SIS Contribution Rules
If you want your SMSF to enjoy concessional tax treatment, make sure it complies with the SIS contribution rules.
SIS Contribution Rules
The SIS contribution rules tell you what contributions your SMSF can or can’t accept. If you fall foul of these rules, the penalties are tough. Your entire fund will loose its concessional tax treatment. Not just a specific transaction but the entire fund. So it is important to get this right.
When it comes to contributions into super funds, there are two hurdles to take. Two sets of rules to comply with. The SIS contribution rules and then the tax contribution rules.
SIS Contribution Rules
The SIS contribution rules are about whether the fund is even allowed to accept a specific contribution. Reg 7.04 SIS Regulations will tell you that.
Any contributions that don’t meet the conditions of Reg 7.04 need to go back to where they came from. If they don’t, all hell will break lose. Your entire SMSF will loose its concessional tax treatment with all fund income taxed at the top marginal rate.
Only if a contribution has passed this first hurdle – the fund is allowed to accept it – do you even need to worry about the tax contribution rules.
Tax Contribution Rules
The tax contribution rules – the second set of rules – sit in ITAA97. These rules will tell you how to treat a contribution for tax purposes, once it has been accepted. Any contributions that exceed the caps, work tests and age limits in ITAA97 are likely to trigger additional tax.
But these rules are a lot more gentle. Penalties will only affect the specific contribution at your marginal tax rate. Not your entire fund at the top marginal tax rate. Big difference.
So in this article let’s focus on the tough ones – the SIS contributions rules Which contributions is your SMSF allowed to even accept? What are acceptable super contributions per reg 7.04 SIS Regulations?
Reg 7.04 lists what contributions a super fund can and can’t accept. It is very black and white. A contribution is either ok or it is not ok. If a contribution doesn’t meet the conditions set out in reg 7.04, the contribution needs to go back to where it came from.
Compliance with reg 7.04 means that your SMSF maintains its status as a complying super fund and concessional tax treatment. It means your SMSF doesn’t have to tax all income at the top marginal rate. So making sure you comply with reg 7.04 is worth the effort.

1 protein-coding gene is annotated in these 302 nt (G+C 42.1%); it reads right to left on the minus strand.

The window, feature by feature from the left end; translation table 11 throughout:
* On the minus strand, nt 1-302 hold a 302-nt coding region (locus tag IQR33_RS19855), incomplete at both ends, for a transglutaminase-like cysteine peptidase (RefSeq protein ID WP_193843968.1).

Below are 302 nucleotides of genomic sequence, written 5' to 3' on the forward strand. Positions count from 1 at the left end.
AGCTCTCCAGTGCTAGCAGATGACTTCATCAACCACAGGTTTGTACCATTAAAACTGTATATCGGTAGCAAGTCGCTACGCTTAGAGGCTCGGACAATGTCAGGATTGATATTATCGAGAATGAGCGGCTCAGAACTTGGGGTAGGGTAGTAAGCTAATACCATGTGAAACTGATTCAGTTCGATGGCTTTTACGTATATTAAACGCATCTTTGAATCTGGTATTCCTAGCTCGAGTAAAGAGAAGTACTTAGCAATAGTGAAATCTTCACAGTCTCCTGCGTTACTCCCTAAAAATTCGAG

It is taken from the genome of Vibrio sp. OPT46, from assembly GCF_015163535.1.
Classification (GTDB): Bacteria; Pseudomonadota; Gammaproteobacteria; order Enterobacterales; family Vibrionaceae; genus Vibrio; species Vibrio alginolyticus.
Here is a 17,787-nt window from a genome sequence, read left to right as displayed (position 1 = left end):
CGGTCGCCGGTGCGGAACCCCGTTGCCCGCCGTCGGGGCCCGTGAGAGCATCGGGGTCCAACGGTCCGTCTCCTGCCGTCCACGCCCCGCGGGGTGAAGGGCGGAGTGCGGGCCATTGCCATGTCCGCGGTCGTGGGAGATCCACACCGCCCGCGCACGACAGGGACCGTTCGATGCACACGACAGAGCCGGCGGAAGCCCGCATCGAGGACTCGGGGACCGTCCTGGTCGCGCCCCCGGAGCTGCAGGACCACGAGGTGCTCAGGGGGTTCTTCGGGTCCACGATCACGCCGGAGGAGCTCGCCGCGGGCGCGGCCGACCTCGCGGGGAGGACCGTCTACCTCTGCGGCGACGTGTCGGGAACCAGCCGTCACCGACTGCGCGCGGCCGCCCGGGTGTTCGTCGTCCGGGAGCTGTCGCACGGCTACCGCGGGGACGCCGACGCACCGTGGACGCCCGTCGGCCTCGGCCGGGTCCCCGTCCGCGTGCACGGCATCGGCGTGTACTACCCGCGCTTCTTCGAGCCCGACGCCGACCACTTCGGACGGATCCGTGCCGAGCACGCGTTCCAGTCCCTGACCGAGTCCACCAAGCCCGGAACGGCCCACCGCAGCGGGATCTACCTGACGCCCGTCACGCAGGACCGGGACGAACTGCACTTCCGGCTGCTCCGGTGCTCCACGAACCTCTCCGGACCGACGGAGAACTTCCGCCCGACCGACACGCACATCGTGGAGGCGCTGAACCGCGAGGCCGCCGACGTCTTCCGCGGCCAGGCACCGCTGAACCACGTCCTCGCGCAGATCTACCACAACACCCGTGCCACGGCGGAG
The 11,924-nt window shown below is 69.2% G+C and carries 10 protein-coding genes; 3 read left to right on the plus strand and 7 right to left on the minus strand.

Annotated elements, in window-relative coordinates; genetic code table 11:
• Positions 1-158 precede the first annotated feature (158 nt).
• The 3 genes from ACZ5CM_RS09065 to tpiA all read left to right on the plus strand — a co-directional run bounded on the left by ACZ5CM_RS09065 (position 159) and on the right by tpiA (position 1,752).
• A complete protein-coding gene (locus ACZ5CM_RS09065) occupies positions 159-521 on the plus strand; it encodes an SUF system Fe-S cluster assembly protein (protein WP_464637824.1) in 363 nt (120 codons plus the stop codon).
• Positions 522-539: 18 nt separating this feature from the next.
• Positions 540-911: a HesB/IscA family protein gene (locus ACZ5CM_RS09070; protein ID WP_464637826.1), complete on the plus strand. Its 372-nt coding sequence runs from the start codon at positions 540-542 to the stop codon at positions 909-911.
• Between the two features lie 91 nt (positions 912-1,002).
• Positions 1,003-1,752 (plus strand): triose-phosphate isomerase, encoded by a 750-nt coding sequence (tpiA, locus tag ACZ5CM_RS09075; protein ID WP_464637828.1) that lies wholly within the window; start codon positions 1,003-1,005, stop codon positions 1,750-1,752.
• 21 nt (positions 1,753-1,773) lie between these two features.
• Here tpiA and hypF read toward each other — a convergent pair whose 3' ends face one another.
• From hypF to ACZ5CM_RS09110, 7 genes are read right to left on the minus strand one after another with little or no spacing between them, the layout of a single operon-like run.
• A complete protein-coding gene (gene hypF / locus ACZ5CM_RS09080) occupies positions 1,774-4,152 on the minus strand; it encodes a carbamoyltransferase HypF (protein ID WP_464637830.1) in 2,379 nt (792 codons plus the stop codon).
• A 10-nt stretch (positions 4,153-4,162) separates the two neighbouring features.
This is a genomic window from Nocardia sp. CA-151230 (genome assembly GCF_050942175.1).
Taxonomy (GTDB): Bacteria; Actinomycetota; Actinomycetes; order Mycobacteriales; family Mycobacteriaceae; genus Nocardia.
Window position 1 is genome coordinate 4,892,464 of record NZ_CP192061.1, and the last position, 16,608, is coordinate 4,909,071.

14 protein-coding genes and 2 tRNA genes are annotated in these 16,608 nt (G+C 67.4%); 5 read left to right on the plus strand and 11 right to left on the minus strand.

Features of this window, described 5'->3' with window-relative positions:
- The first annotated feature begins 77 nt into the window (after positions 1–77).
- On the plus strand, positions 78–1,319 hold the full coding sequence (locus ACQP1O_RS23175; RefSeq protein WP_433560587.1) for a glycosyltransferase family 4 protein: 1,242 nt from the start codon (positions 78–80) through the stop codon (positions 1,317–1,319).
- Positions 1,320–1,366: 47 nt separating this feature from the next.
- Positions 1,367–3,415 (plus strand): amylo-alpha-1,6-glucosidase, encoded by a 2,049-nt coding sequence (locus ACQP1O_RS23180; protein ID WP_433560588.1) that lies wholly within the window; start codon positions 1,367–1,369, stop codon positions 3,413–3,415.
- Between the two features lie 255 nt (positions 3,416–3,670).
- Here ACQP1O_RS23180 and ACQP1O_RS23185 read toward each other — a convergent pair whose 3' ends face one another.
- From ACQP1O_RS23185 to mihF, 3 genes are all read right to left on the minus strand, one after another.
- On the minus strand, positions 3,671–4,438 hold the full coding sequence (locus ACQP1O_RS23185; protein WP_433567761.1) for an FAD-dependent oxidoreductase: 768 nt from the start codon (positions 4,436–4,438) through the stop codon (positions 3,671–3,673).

Mandated Employer Contributions
No matter your age, your super fund must accept any mandated employer contributions. For this you can thank Dr Ken Henry who led the Henry tax review published in 2010.
Mandated employer contributions are defined in reg 5.01 (1). Usually they just include the 9.5% superannuation guarantee (SG) payments your employer has to pay. But sometimes your employer also has to pay you super through an award or agreement. Your fund has to accept all of these as mandated employer contributions.
SuperStream is to better capture and track mandated employer contributions.
In addition to mandated employer contributions, your super fund might receive voluntary contributions. Your employer might voluntarily pay you additional super. Or you personally make member contributions as defined in reg 5.01 (1).
This is where it gets tricky. Whether your super fund has permission to receive these contributions depends on your age and employment status. Beside that make sure your fund has your tax file number (TFN), since it can only accept your member contributions per 7.04(2) SIS Regulations, if it does.
As long as you are under 65 as of 1 July of the relevant financial year, all this is easy. Your super fund can accept any concessional contributions. It can also accept any non-concessional contributions within the 3-year-bring-forward rule.
Per SIS reg 7.04 (3) your fund can accept non-concessional contributions up to three times the non-concessional contributions cap per s292 -85(2) ITAA97 and reg 7.04 (7) SIS Regulations, but not more. This is the 3-year-bring-forward-rule. The current non-concessional contributions gap is $100,000, so the three-year-forward rule allows contributions of up to $300,000 over a period of three years.
65 to 75
Between 65 to 75 voluntary contributions get more tricky. Still possible, but trickier. And when we say 75, we mean 28 days past the month you turn 75.
Your fund can only accept additional contributions if you are gainfully employed on at least a part-time basis during the financial year in which the contributions are made. The three-year-bring-forward rule no longer applies, so non-concessional contributions are limited to $100,000 per year.
You are “gainfully employed on a part-time basis during a financial year” per reg 7.01(3) SIS Regulations if your are gainfully employed for at least 40 hours in a period of not more that 30 consecutive days in that financial year. This roughly equals to 10 hours per week.
75 and Older
Once you have passed the 28th day of the month that follows the month you turned 75, the door is closed. No more additional contributions. Any additional super paid into your fund needs to go back to where it came from.
So this is what the SIS contribution rules are about. If you get stuck, please just email or call. There might be a simple solution to your problem.
Disclaimer: numba does not provide specific financial or tax advice in this article. All information on this website is of a general nature only. It might no longer be up to date or correct. You should contact us directly or seek other accredited tax advice when considering whether the information is suitable to your circumstances.
Liability limited by a scheme approved under Professional Standards Legislation.
Last Updated on 14 March 2020
Share this entry
We look after the tax and accounting of your business, wealth and SMSF. We are Chartered Accountants and Registered Tax Agents in Australia and IRS-registered CPAs in the US.